How Much Does Dog Lipoma Removal Cost?

These benign lumps and bumps can still be a nuisance.

dog lipoma cost

Finding a lump on your dog can be frightening, but if your vet diagnoses your dog with a lipoma, that lump isn’t cancerous. While that’s a relief, these benign tumors can lead to other issues, and your dog may need to have the lipoma removed. 

Depending on the lipoma’s location and size, your vet might recommend a removal surgery, which can cost anywhere from $200–1,000.

What is a lipoma?

A lipoma is a benign mass that’s made up of fat cells. 

Also called fatty tumors, they can develop just underneath your dog’s skin. They may also be found in various areas on your dog’s body, often including the chest or abdomen. Since canine lipomas are made up of fatty tissue, they are usually soft, and you can move them around easily. 

How much does dog lipoma removal cost?

To confirm that your dog’s lump is a lipoma, your vet may start with a fine needle aspiration. 

Your vet will insert a needle into the lump and withdraw some cells. Then, your vet can examine the cells and confirm if they’re fatty, indicating that the lump is a lipoma. A fine needle aspirate can range from $20 to $200 and can help to confirm that the lump isn’t cancerous.

If your dog’s lipoma is located within the muscle and connective tissue, your dog may need an ultrasound, x-ray, or CT scan to diagnose the lipoma, which will come with some additional costs:

  • An ultrasound: $350 and $1,000
  • X-rays: $75 to $400
  • CT scan:$1,500 to $3,000. 

These tests will help your vet to determine the best surgical route for your dog, including how to access the lipoma if it’s in a tricky spot. 

The cost of surgery to remove a lipoma can range from about $200 to $800 per lipoma, on average. However, if your dog’s lipoma is unusually large or is in a spot that makes it difficult to remove, like close to your dog’s internal organs, your vet may need to refer you to a veterinary surgeon. These more complicated surgeries can cost $1,000 or more. 

You might incur additional costs for things like anesthesia, bloodwork, medication, and follow-up care, after surgery.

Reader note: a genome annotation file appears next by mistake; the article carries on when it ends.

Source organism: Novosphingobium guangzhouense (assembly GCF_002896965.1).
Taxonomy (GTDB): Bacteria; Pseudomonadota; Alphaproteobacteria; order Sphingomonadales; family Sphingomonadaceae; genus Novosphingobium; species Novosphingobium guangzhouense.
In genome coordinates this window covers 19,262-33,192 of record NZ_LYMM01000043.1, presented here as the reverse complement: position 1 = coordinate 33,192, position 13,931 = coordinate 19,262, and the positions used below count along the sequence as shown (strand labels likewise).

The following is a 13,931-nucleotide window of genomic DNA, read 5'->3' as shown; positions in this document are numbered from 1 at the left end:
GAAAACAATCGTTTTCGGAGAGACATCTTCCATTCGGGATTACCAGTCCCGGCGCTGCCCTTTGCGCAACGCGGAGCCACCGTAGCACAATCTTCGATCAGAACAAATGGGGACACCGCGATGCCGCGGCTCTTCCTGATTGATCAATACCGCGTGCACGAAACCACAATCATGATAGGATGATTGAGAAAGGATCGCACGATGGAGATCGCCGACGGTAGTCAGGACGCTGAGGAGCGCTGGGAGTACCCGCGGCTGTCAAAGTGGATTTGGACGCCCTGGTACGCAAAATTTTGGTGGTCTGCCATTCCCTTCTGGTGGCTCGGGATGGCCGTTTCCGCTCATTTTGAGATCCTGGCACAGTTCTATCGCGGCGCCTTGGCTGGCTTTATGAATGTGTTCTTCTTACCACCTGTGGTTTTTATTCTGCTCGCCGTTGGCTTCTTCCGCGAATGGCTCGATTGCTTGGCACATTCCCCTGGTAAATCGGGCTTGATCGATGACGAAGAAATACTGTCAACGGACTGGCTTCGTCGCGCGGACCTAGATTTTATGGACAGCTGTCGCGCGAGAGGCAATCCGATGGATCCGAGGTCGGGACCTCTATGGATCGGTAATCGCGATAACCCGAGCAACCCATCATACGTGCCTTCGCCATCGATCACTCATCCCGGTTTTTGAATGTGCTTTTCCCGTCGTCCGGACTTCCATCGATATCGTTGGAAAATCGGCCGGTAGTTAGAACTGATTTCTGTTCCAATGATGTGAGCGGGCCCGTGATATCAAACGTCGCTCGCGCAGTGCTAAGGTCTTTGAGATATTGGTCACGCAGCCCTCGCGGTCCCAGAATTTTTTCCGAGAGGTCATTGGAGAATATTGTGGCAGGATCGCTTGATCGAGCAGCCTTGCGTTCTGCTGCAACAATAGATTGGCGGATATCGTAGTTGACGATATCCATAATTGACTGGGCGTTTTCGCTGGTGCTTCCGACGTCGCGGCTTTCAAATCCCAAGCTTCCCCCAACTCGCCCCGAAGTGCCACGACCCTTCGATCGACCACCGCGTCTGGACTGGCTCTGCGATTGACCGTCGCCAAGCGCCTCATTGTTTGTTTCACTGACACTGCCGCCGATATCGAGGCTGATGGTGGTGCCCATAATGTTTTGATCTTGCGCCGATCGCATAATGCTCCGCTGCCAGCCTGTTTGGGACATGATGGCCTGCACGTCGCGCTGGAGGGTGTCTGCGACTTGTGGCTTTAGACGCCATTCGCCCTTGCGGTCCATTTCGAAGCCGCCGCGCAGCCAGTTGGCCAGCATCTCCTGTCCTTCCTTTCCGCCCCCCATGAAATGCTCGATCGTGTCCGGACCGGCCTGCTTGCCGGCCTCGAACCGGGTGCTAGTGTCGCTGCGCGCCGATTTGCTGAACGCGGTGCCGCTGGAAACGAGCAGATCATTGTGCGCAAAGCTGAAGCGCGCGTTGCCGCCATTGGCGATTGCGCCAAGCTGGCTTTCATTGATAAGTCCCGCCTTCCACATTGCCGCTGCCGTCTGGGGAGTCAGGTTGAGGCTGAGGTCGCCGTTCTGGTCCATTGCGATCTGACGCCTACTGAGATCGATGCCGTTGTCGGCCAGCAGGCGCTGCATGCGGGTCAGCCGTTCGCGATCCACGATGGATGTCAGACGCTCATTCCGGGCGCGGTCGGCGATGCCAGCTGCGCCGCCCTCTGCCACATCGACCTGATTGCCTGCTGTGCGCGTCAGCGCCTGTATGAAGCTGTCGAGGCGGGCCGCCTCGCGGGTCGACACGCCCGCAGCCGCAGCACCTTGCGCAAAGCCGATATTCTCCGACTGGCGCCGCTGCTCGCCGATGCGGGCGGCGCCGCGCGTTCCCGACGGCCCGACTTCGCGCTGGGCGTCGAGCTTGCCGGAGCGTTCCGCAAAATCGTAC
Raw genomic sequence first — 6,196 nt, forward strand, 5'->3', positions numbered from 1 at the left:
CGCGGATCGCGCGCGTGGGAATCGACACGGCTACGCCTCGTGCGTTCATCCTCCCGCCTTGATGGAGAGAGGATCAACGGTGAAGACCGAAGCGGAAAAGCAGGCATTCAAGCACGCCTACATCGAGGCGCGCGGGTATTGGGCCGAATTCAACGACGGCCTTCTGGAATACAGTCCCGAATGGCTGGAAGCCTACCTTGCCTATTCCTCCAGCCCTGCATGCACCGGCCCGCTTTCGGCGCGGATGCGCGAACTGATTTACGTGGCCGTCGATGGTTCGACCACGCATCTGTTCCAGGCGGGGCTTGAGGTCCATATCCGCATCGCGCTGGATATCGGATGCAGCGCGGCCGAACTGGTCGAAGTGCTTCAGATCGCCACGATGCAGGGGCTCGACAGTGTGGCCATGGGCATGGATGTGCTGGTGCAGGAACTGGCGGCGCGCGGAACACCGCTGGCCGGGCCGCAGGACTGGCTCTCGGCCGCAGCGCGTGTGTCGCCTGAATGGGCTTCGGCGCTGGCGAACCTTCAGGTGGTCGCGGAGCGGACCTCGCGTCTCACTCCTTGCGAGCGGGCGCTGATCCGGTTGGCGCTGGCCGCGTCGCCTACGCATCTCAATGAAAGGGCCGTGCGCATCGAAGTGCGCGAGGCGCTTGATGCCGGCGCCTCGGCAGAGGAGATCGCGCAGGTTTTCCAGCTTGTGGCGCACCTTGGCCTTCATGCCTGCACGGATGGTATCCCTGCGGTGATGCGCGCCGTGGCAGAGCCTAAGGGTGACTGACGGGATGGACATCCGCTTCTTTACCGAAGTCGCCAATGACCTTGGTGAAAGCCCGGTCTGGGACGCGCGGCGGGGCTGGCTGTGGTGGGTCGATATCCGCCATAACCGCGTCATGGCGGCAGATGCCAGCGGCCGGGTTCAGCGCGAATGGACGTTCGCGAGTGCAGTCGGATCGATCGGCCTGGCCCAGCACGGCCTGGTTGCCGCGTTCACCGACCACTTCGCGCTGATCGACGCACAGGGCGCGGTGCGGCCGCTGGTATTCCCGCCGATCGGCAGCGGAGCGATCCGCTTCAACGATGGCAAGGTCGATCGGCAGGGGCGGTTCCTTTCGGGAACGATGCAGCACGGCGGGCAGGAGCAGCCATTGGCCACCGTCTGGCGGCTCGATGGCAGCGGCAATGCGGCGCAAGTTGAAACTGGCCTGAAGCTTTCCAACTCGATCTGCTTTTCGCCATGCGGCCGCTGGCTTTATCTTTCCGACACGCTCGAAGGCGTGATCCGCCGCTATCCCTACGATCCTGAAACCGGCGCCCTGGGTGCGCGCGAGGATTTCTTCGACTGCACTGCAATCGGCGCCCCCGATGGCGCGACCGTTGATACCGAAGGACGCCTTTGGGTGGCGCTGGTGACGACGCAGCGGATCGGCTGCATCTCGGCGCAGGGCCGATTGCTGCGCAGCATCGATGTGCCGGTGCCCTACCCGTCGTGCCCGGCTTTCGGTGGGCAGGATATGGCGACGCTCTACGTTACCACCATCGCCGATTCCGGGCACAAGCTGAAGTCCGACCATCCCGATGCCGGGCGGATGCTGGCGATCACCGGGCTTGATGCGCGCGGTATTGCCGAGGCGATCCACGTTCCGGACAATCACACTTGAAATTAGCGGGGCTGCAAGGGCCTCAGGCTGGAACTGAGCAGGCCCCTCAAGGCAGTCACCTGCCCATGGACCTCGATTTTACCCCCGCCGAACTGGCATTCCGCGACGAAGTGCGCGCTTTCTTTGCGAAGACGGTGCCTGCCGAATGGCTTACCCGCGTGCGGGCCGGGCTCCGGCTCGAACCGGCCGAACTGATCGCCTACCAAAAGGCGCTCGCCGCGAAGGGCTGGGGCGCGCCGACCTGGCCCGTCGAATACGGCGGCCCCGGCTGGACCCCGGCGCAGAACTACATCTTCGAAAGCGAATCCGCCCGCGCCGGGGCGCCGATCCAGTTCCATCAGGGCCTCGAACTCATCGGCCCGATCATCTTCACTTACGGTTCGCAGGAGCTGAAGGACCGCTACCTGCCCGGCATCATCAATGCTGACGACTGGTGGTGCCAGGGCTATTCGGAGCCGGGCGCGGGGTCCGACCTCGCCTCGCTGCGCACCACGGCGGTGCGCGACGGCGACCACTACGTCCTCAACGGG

Sometimes a surgical removal is paired with additional therapies, like radiation therapy, to help prevent lipoma regrowth.

If lipomas aren’t malignant, why would I remove them from my dog? 

Some lipomas are completely harmless, and you can leave them in place with no problem. 

Others can grow so large that they negatively impact your dog. A large lipoma by your dog’s mouth might restrict their ability to eat, and a big lipoma on your dog’s size could make it difficult for your dog to move around. 

Sometimes lipomas simply grow in bad spots. A lipoma in the armpit would restrict your dog’s natural ability to move. If your dog develops a lipoma in a spot like their elbow, they’re likely to rub it when they lay down. 

While rare, it’s also possible for a lipoma to turn into a liposarcoma, a cancerous growth.

For these reasons, your vet may recommend removing the lipoma. 

Is lipoma removal covered by pet insurance?

In many cases, yes! 

Your dog’s vet-recommended lipoma removal could be covered by pet insurance, and it could be covered by a Lemonade base accident and illness policy. 

Keep in mind that if you notice a lump on your dog before you sign them up for pet insurance, or if you notice something unusual during your waiting period, your dog’s lipoma would be a pre-existing condition and would not be covered. As soon as your pup has had a single lipoma, any future lipomas would be considered a pre-existing condition.